Madagascar Redux

CD cover The absorbing music of this island still never ceases to grab my attention, from the full throttle pop of Tarika to the solo accordion of Regis Gizavo and the marovany of Madame Masy. Thefollowing two recordings, both made in the mid-1990's, come closer to completing an overview of the island's folk traditions.

It's particularly exciting to get another volume in the continuing adventures of Malagasy musical explorer Birger Gesthuisen, this one titled Madagascar 4: Music of the North (Feuer und Eis / [email protected]). On his 1995 outing, engineered by Bernard Ramroth, we visit the northern section of the nation in this street level recording of accordion soloists, valiha masters, some exquisite choral music and exhilarating ensembles. Setting this set apart from the previous three volumes in the series are what Gesthuisen refers to as "traces of the Orient." These are heard in some unique tracks of an Listen! instrument called kabiro, a reed instrument, and a mouth bow used in ensembles. The Muslims of Madagascar live primarily in this area, and the middle-eastern and eastern influences are to be found in a number of tracks on the album. As always, excellent historical and music notes accompany this recording, making the whole series an essential property for anyone seriously interested in the music. This completes the Feuer und Eis Madagascar series, which is now available as a boxed set called Malagasy Music Box.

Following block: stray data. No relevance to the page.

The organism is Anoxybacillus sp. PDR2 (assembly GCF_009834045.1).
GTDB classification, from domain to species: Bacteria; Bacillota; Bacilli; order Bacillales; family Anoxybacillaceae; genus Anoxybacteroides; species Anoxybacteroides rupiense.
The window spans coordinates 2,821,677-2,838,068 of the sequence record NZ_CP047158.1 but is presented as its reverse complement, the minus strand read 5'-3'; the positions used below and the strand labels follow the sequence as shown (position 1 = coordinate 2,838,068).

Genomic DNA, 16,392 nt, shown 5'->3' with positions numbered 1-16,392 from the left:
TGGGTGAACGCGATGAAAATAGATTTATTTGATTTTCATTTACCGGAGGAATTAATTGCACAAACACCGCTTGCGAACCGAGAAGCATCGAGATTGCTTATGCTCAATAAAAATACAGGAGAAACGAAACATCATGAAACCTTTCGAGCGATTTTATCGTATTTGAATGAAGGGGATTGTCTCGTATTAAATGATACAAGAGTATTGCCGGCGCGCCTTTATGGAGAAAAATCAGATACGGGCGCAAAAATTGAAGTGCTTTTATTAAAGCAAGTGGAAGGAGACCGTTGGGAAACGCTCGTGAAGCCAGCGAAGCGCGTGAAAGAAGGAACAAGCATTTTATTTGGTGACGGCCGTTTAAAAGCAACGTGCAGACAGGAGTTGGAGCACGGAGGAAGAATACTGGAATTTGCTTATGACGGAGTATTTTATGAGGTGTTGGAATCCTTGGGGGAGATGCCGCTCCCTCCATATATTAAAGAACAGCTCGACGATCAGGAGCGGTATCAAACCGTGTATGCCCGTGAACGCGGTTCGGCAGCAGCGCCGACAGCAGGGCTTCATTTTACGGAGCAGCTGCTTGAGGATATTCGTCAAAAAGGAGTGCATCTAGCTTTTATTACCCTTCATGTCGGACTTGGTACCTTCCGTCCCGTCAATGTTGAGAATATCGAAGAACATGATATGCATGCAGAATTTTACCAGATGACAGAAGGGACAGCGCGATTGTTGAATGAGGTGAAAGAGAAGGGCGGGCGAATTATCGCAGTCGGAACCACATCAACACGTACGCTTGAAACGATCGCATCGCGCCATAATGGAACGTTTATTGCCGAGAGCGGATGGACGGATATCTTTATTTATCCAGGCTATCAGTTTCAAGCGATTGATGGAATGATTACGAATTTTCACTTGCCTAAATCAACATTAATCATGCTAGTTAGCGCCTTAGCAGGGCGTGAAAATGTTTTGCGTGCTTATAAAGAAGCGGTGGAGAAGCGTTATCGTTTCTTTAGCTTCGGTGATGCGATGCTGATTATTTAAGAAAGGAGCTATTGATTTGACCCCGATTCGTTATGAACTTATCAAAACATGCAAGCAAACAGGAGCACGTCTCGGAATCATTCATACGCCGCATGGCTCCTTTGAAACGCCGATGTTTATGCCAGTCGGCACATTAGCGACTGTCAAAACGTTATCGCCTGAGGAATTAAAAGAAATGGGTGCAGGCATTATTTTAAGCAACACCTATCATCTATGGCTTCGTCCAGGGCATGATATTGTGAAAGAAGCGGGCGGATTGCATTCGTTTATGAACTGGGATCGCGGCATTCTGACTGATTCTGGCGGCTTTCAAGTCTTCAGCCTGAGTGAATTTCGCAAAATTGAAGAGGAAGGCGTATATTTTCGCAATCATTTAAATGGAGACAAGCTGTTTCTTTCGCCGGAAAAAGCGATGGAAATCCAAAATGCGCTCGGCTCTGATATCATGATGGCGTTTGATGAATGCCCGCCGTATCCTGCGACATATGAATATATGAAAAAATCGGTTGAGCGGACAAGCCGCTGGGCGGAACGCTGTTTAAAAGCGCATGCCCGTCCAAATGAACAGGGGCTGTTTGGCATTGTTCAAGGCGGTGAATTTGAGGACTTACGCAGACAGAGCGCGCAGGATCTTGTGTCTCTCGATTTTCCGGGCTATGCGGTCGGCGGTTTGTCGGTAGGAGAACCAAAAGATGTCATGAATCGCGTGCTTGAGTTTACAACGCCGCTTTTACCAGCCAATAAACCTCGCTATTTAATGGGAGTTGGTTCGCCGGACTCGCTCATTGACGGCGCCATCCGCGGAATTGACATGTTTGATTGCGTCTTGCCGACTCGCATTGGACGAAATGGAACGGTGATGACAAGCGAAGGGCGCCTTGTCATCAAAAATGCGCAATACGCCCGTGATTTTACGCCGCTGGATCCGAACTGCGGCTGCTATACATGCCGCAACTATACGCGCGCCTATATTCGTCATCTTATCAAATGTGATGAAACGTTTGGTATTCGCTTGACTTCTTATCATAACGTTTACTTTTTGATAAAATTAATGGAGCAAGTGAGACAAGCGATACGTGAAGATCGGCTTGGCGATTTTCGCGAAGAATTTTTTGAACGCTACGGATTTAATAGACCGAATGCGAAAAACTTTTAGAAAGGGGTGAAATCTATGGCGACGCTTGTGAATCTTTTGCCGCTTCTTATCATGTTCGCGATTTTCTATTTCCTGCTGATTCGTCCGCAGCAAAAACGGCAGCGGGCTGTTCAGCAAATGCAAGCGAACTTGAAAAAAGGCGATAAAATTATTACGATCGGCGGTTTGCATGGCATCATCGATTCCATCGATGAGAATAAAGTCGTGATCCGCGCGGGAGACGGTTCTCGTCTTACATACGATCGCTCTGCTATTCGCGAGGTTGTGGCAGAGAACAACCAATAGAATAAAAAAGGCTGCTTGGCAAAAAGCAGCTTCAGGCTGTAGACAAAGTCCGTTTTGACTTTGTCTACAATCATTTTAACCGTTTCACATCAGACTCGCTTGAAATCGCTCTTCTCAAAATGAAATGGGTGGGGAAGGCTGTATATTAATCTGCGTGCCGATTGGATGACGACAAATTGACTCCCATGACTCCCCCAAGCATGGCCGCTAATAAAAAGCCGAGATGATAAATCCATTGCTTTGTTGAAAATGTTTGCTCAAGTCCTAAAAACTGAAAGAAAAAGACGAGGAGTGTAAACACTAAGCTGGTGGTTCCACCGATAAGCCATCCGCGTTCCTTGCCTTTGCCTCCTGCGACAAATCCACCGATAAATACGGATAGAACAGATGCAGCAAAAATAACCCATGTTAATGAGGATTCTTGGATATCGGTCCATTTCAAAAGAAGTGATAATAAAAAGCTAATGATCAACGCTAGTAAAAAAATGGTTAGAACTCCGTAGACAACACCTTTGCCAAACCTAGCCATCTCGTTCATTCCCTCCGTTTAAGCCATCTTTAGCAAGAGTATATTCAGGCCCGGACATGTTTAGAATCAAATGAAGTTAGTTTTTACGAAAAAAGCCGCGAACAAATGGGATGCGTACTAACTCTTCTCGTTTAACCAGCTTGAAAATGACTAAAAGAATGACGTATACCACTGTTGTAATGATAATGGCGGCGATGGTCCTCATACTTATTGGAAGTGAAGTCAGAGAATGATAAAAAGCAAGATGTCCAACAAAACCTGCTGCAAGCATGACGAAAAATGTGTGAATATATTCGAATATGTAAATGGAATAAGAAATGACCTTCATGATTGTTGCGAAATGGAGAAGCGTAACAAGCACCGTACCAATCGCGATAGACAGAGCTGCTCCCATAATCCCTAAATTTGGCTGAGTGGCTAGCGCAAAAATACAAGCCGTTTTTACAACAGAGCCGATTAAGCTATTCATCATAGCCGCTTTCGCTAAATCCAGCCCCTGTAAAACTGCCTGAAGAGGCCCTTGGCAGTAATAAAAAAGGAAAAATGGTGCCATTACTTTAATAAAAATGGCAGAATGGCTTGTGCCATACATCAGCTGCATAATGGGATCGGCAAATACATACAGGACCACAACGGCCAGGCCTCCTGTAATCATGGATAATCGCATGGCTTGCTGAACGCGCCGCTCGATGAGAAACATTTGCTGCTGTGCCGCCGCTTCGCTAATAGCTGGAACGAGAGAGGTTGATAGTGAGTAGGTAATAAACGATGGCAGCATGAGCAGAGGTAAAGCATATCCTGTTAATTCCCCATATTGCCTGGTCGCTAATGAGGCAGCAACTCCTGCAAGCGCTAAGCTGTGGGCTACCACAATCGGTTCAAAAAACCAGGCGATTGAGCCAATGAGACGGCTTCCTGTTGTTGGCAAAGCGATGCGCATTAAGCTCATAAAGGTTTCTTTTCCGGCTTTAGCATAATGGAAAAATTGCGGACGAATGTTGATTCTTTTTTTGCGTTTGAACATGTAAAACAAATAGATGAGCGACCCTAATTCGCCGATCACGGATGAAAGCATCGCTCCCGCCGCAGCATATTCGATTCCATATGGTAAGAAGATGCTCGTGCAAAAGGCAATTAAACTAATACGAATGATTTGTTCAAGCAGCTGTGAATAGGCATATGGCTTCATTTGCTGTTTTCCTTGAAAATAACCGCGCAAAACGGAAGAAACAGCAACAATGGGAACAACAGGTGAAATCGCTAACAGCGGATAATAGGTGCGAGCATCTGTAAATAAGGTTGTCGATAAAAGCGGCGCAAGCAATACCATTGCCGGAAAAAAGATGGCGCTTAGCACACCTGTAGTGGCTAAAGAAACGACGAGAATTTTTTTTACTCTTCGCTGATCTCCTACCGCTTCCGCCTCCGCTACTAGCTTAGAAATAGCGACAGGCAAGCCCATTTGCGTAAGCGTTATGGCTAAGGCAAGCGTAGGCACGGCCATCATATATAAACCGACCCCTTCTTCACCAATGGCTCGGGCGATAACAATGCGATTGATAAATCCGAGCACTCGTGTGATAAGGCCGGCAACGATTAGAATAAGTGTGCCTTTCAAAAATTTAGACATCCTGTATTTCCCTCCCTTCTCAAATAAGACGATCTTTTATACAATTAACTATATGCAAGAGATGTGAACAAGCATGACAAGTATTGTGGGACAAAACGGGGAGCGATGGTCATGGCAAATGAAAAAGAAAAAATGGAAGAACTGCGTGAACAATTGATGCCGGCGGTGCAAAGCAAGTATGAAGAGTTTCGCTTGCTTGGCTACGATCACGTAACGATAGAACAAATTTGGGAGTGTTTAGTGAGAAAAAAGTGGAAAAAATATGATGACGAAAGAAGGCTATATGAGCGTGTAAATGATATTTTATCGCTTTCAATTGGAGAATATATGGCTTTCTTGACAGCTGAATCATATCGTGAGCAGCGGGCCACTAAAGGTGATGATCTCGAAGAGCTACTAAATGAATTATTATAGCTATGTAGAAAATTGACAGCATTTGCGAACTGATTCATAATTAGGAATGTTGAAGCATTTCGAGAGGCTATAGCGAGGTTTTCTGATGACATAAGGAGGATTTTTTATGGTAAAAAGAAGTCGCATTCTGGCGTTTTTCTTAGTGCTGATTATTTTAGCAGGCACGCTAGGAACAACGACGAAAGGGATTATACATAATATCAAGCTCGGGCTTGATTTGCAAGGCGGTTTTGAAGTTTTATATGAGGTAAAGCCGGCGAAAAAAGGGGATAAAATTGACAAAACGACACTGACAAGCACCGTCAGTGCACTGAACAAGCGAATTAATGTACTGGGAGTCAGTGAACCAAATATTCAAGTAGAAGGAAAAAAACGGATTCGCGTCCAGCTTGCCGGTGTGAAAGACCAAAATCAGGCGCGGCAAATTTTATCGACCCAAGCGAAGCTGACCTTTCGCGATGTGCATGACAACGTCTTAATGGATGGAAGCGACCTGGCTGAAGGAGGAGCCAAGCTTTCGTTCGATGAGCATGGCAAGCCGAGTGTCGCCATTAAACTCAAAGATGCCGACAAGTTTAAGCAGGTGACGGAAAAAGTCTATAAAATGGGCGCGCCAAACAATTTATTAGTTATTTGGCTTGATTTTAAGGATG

Madagascar: Pays Mikea (Ocora/France, via Harmonia Mundi) looks to the south-west, to the Mikea country north of the coastal city of Toliary. The opening ringa (fighting match) song features conch, drums (a double headed one called a langoro) and whistling. This is followed by some hocketed singing (referred to as "yodelled chant" in the notes) that is especially interesting. There are a number of tracks that feature groups of kiloloky, reed whistles that are played in a round-robin fashion, each whistler supplying only one note of the melody. Box zithers (marovany), musical bows, some wonderful xylophones complete the sounds of this region. As always with a Radio France recording, these are well recorded and annotated. - CF

Here's some music from the Madagaskar 4 recording (Real Audio):
kabiro is a local oboe, played here by Jaotoly from northern Madagascar.
Troupe Abdallah shows some of the Muslim influence in this ensemble piece for voices, kabiro, percussion and accordion, "You Should Know The Meaning Of Shame."
Tracks are both traditional, used by permission of Feuer und Eis.

see also: Madagascar Recording Reviews

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